County budgets $4M to address billing and blight issues - CBS46 News

County budgets $4M to address billing and blight issues

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Source: WGCL Source: WGCL
DEKALB COUNTY, GA (CBS46) -

DeKalb County resident Elissa Haynes uses water sparingly these days after receiving a bill for $491. CBS46 checked her home water meter on Wednesday, but did not identify a noticeable problem.

“It’s not physically possible that I could be using 12,700 gallons of water,” Haynes said.

And with consumption like that, CBS46 was surprised to see that Haynes lives in a modest 1,300 square foot single story home with only one other person.

“What really needs to happen is they need to wipe the slate clean,” Haynes said.

DeKalb County CEO Michael Thurmond made no promises of wiping the slate clean, but did obtain $1.5 million in this year’s budget to address the water billing crisis, which is impacting thousands of residents.

“Obviously it will help with training and additional staff so that we can get with our consumers who’ve been negatively impacted to if necessary negotiate the bills, resolve them, but more importantly create a more professional system of service,” Thurmond said.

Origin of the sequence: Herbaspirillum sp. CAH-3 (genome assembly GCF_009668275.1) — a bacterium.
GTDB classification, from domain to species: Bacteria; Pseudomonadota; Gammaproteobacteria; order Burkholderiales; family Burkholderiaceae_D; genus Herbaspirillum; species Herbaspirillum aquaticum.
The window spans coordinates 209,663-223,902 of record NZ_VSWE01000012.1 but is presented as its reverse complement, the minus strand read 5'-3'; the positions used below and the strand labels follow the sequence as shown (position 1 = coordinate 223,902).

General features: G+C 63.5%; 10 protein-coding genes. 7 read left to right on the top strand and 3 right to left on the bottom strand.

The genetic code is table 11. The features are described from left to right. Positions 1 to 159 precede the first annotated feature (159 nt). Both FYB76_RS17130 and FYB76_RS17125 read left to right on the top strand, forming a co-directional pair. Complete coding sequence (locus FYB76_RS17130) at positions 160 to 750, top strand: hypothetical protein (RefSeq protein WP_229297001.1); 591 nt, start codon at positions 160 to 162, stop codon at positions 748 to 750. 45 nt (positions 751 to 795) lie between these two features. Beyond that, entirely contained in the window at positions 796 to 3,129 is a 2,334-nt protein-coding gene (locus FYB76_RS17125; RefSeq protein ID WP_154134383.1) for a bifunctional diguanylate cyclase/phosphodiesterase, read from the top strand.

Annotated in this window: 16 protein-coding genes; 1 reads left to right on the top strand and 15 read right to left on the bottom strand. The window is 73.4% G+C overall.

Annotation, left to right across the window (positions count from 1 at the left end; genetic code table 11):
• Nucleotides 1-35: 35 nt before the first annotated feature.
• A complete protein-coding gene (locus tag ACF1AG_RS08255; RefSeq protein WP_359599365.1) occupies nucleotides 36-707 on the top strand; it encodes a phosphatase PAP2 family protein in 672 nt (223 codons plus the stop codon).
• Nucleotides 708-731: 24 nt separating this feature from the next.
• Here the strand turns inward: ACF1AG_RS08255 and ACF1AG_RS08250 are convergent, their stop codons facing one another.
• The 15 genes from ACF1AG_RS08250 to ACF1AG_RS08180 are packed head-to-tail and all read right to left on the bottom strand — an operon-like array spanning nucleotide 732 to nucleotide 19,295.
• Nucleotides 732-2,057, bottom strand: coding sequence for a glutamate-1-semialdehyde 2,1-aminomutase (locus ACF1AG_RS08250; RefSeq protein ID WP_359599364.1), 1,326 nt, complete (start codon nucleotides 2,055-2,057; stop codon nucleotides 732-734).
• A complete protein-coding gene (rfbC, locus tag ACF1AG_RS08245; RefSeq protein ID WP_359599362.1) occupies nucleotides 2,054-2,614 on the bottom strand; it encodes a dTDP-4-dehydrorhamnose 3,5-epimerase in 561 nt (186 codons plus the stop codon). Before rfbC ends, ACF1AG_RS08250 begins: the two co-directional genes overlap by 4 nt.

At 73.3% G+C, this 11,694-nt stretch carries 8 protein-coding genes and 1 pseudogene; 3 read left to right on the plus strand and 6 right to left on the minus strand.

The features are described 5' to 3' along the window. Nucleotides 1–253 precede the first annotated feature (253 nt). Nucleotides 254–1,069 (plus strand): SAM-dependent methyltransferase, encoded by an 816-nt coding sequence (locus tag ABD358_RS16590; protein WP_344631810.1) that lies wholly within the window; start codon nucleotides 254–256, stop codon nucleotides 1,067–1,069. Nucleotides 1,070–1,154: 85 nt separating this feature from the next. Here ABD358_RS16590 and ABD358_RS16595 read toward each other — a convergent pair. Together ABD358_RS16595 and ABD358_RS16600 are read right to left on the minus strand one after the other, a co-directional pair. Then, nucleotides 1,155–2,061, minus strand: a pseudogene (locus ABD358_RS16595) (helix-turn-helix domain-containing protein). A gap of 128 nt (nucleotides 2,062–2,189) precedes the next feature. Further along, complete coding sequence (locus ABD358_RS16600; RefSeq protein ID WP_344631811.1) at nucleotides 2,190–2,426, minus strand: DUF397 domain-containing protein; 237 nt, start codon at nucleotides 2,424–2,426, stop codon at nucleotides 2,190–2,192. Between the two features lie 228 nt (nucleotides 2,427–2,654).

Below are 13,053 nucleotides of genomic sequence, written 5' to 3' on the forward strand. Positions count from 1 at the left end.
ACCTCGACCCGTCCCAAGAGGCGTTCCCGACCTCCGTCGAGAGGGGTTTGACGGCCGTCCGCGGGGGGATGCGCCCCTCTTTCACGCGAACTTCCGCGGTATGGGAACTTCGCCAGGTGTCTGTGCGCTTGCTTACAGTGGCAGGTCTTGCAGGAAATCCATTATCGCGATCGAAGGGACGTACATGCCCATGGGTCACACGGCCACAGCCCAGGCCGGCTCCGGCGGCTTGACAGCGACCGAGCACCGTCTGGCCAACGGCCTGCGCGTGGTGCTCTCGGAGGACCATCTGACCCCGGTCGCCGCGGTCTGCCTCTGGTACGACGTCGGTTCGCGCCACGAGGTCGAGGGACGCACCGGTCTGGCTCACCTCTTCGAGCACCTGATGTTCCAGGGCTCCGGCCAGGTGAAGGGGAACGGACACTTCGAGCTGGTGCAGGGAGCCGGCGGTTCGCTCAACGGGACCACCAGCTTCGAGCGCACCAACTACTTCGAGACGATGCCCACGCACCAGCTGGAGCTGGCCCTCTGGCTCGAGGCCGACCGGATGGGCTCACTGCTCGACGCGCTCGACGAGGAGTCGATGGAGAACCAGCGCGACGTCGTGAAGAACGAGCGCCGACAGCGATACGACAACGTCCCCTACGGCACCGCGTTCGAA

What else does the CEO hope to do with the funding in this year’s budget?

“Improve meter accuracy, improve the accuracy in installing the meters, customer service, billing, you name it we can do a better job and we will do a better job,” Thurmond said.

It’s not the only problem which Thurmond hopes to solve as the newest leader of a county mired in controversy.

“We have a major problem with commercial and residential blight particularly in S. DeKalb with debris and trash and we have not cleaned our gutters in more than five years,” Thurmond said.

Thurmond also obtained more than $2.5 million in the budget to hire a street sweeper to make sure debris is off the roadways.  Eventually, he hopes to clean up rundown apartment complexes and other eyesores.

“It’s disturbing,” Haynes said.

As for Haynes, she is hopeful that the county’s troubles will be resolved sooner than later.  But she’ll believe it when she sees it.

“Any person can get in front of an audience and say we are going to do something right now, until something is done right now it doesn’t really matter,” Haynes said.

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